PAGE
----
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What should Lakers fans expect from Gabe Vincent?

We asked someone who wrote about Gabe Vincent when he was with the Heat for their thoughts on what he’ll bring to the Lakers.

Miami Heat v Boston Celtics - Game Two Photo by Adam Glanzman/Getty Images

The biggest addition the Lakers made in NBA free agency was almost unquestionably their signing of Gabe Vincent to a three-year, $33 million contract. The former Miami Heat guard was a huge part of his former team’s run to the 2023 NBA Finals before becoming an unrestricted free agent, and he will reportedly be battling for the starting point guard spot with D’Angelo Russell in Los Angeles this year.

To help Lakers fans get a bit more familiar with Vincent’s game now that he is officially signed, I reached out to my friend Naveen Ganglani — a lifelong Heat fan and veteran basketball journalist for — to give us all a download on what to expect from Vincent.

Below is our Q and A.

What should Lakers fans expect to see from Gabe Vincent? What are his strengths and weaknesses at this stage of his career?

Ganglani: Lakers fans can expect to watch a player who will alternate between “Oh, my God, he’s incredible!” and “Okay, it’s time to bring in the reins a little bit.” Gabe Vincent is a streaky shooter. He’s reliable enough from deep where he’ll earn a consistent spot in the rotation and even play crunch time minutes in important games, but he can also have occasional bursts of bad rushed shot selection and missed open looks.

On the plus side he’s shown enough improvement in his penetration game off the dribble in recent years and now even utilizes a short floater against the better rim protectors in the league, which he can convert when given a runway to the paint. The formerly undrafted and now $33 million-richer talent has also improved as a playmaker, specifically when it comes to finding the roll man in ball screen actions. Vincent is hard-nosed on defense in the sense that he can be up in an opposing guard’s grill, forcing them to be either uncomfortable or mistake-prone, and knows how to position himself well off-ball in case he needs to provide help, particularly at the nail. At 6-foot-1, bigger wings and guards will be able to back him down and shoot over him, but not without a fight from the now-former Heat starting point guard, who went 20-10 as a starter for Miami in Playoff games.

Vincent also has two qualities that are tailor-made for this current Lakers team: he’s been in a bunch of tight late postseason battles and knows how to play off of two key cogs in an offensive dynamic. That means he knows how to take care of the ball and run an offense when a hard-fought contest reaches a competitive climax, and will position himself to complement the strengths of LeBron James and Anthony Davis, who like to attack in ways similar to Jimmy Butler and Bam Adebayo.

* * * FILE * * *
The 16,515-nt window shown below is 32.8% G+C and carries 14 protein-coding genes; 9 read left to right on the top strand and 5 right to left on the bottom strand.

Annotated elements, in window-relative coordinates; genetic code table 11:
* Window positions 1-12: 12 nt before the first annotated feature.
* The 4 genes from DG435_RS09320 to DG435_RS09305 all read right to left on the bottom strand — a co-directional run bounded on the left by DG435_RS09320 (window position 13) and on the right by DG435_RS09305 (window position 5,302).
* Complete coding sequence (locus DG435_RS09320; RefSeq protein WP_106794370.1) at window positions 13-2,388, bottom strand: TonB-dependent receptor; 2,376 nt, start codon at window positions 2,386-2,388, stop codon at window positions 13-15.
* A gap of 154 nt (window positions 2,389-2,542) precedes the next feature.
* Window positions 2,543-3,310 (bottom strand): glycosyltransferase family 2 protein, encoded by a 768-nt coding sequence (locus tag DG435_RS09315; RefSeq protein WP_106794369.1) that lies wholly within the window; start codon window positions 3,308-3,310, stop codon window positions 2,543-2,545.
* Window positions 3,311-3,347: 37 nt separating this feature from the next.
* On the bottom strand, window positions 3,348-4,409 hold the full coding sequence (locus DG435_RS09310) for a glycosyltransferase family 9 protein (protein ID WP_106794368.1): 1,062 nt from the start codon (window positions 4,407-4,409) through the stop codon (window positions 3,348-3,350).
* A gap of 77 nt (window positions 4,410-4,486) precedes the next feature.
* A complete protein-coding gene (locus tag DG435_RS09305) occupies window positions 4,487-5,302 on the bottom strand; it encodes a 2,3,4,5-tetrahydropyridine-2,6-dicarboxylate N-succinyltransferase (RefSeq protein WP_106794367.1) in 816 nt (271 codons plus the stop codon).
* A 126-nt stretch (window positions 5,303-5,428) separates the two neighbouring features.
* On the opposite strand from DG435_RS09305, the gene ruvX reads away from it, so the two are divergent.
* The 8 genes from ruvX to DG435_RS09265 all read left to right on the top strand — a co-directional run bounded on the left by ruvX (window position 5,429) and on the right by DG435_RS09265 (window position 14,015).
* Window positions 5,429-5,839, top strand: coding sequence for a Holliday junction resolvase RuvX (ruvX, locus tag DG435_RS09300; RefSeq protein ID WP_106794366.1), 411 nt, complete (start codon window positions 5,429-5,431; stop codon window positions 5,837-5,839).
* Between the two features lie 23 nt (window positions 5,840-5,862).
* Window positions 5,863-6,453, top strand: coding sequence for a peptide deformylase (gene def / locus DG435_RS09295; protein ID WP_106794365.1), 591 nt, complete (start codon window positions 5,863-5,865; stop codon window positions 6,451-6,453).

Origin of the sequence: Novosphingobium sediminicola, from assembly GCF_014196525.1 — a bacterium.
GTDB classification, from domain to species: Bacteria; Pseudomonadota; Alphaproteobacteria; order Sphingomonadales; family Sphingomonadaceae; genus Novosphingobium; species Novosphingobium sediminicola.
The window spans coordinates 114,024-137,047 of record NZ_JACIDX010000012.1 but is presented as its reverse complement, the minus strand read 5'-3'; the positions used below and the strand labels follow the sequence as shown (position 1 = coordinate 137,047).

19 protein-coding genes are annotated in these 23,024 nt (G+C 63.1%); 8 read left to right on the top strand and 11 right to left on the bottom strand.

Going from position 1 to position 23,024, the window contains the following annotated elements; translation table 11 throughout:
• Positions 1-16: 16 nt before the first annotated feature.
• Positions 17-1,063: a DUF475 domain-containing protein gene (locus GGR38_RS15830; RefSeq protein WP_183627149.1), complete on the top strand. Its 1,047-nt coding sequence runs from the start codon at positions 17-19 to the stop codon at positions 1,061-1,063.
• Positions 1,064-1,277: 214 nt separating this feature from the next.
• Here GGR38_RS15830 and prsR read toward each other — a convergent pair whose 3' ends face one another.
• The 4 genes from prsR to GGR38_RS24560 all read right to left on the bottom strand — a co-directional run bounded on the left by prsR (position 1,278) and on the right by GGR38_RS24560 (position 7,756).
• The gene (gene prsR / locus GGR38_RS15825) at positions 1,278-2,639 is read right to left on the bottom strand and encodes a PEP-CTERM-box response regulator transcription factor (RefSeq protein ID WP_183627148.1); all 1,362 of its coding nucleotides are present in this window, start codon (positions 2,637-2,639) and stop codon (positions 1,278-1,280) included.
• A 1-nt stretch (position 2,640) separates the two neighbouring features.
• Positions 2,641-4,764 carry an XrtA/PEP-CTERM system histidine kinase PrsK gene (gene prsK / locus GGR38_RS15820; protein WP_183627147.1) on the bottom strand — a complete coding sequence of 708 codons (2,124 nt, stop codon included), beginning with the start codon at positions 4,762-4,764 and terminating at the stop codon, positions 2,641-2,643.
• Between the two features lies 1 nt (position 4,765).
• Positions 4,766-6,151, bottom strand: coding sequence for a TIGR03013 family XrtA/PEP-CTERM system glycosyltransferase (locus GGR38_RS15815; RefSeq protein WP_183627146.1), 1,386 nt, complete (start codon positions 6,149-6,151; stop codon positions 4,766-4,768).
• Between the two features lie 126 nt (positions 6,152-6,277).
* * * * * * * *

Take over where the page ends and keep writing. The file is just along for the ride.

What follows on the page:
Austin Reaves is “HIM” in Los Angeles. But while it won’t happen all the time, there will be games where Vincent will be referred to as “Him” as well.

Were you surprised he was let go by the Heat? Was that primarily a financial decision or related to the possible Dame trade, or did the Heat just feel he was replaceable?

Ganglani: According to Miami’s reliable local beat reporters, Vincent was offered similar money by the Heat to what he would get in LA, but with one extra year in the contract. Understandably, he chose Purple and Gold. I don’t think that offer from Pat Riley and Co. was made because they didn’t feel Vincent was good enough to be financially rewarded — after all, he was the starting point guard when they made the Eastern Conference Finals and NBA Finals in back-to-back years — but given recent happenings, Damian Lillard was clearly the Heat’s top target once this offseason unfurled.

Miami is also still in a tricky situation cap space-wise. They got below the second apron only after trading Victor Oladipo’s contract. It seems like committing dollars both in terms of salary and the luxury tax to a player, who in their ideal world would be Lillard’s backup, didn’t make enough sense to pursue. It was a risk because at that point there was no guarantee Lillard would ask out, but now that he has, it feels like a risk that could pay off.

Is there anything else you think people should know about him, on or off the court?

Ganglani: Vincent is a great guy and seems to get along well with teammates. Kyle Lowry took him under his wing to the point that the veteran would send him text messages at halftime during games Lowry missed. The duo also spent time together during offseasons to work on their games. Also a fan of coffee, Vincent was often posted by Butler on his Instagram when they’d hang out off the court. Bam was also a huge fan of Gabe’s, so much so that Adebayo retweeted this writer’s post on Vincent’s free agency decision right after it was announced. The undrafted guys on the roster, particularly Caleb Martin, Max Strus, and Vincent, all shared a strong bond.

LeBron is going to admire Vincent’s mindset. He’s going to be James’ next Mario Chalmers, minus the lectures. Laker fans are going to enjoy watching his hustle, even if it means he gets hit on the face every so often. He’s going to convert big shots that make people say: “Wait, HE took and made that?” which can also go the opposite way. He will bring his teammates together. He won’t rebel against the head coach.

Oh, and he’s also got nice eyes.

A big thanks to Naveen for his insight, and if you’d like more NBA thoughts from him, you can follow him on Twitter at @naveenganglani.

You can follow Harrison on Twitter at @hmfaigen.

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